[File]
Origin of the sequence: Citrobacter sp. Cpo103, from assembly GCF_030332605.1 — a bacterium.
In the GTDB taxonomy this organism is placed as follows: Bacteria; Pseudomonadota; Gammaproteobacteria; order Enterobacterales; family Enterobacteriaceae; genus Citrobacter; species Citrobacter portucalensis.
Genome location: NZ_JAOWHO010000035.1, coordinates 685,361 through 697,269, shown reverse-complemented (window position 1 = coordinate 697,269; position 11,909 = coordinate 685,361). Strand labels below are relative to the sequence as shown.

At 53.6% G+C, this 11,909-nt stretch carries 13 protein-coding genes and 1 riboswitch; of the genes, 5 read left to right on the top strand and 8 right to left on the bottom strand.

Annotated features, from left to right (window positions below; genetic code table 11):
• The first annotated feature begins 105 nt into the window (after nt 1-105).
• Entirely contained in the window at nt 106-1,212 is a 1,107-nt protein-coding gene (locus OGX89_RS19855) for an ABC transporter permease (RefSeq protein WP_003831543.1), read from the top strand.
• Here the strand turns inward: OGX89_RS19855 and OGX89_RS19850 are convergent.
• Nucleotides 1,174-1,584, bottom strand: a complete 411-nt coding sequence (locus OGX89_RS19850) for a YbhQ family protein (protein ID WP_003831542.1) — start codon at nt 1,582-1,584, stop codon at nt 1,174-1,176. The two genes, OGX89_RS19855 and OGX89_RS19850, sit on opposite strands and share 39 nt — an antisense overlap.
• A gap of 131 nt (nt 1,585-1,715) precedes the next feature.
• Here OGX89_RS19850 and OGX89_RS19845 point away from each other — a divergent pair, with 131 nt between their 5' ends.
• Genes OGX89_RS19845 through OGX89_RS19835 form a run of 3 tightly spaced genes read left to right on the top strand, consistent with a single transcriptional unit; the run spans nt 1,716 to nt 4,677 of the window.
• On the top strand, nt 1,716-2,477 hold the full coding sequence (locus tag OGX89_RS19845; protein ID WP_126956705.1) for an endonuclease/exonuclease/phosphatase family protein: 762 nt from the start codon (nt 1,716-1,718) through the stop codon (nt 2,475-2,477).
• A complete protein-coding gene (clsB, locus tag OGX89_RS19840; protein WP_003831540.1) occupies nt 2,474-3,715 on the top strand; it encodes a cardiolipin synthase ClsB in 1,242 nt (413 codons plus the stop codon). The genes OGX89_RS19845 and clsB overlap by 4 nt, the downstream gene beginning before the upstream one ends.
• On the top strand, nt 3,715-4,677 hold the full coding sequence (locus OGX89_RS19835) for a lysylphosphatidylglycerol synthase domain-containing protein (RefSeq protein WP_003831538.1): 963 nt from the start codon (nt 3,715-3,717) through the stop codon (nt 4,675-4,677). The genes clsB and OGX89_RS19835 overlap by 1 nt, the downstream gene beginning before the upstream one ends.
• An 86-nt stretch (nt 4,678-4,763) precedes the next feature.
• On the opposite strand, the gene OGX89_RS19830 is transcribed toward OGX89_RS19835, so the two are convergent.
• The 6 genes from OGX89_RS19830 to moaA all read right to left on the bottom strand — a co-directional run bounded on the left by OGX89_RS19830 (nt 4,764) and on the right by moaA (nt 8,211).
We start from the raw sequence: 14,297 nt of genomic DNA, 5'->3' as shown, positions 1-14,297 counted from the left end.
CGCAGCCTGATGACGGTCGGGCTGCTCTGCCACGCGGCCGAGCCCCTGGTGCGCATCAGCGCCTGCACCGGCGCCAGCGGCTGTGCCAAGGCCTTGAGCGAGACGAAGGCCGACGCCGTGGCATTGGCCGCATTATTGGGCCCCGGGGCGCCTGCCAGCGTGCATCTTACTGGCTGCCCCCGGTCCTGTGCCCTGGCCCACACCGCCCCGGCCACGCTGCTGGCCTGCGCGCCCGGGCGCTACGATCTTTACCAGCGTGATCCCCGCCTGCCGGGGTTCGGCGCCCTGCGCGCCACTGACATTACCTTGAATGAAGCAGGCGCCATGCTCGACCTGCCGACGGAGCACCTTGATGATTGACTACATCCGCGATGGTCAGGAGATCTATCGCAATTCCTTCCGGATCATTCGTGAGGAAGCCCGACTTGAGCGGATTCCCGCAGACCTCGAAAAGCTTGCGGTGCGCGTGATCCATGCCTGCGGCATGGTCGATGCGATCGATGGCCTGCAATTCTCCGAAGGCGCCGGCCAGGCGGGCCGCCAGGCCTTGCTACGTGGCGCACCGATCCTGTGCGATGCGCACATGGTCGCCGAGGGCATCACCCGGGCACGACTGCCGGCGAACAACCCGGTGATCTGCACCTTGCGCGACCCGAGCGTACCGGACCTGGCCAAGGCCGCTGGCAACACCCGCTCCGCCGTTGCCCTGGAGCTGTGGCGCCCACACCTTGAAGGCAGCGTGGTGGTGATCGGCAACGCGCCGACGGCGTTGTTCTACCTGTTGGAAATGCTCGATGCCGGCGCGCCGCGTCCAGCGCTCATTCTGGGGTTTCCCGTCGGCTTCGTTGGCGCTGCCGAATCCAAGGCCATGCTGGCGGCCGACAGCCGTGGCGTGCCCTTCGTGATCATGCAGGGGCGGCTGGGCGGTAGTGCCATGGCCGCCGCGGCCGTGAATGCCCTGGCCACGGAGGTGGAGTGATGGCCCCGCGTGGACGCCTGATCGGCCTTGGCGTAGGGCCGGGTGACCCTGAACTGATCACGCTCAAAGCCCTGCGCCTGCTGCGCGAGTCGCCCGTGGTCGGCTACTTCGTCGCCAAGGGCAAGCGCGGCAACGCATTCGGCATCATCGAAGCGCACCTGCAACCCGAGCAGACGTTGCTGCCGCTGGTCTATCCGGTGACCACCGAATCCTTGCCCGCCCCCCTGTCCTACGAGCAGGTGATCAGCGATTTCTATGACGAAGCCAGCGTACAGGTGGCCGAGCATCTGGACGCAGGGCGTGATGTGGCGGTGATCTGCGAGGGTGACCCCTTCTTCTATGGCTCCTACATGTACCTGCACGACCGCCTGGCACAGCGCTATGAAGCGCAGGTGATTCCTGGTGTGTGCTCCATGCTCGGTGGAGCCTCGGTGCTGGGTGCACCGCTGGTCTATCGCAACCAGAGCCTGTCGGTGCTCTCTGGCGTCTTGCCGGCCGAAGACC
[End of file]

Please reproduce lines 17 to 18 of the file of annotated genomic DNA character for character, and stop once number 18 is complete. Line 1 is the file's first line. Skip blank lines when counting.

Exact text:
• On the opposite strand, the gene OGX89_RS19830 is transcribed toward OGX89_RS19835, so the two are convergent.
• The 6 genes from OGX89_RS19830 to moaA all read right to left on the bottom strand — a co-directional run bounded on the left by OGX89_RS19830 (nt 4,764) and on the right by moaA (nt 8,211).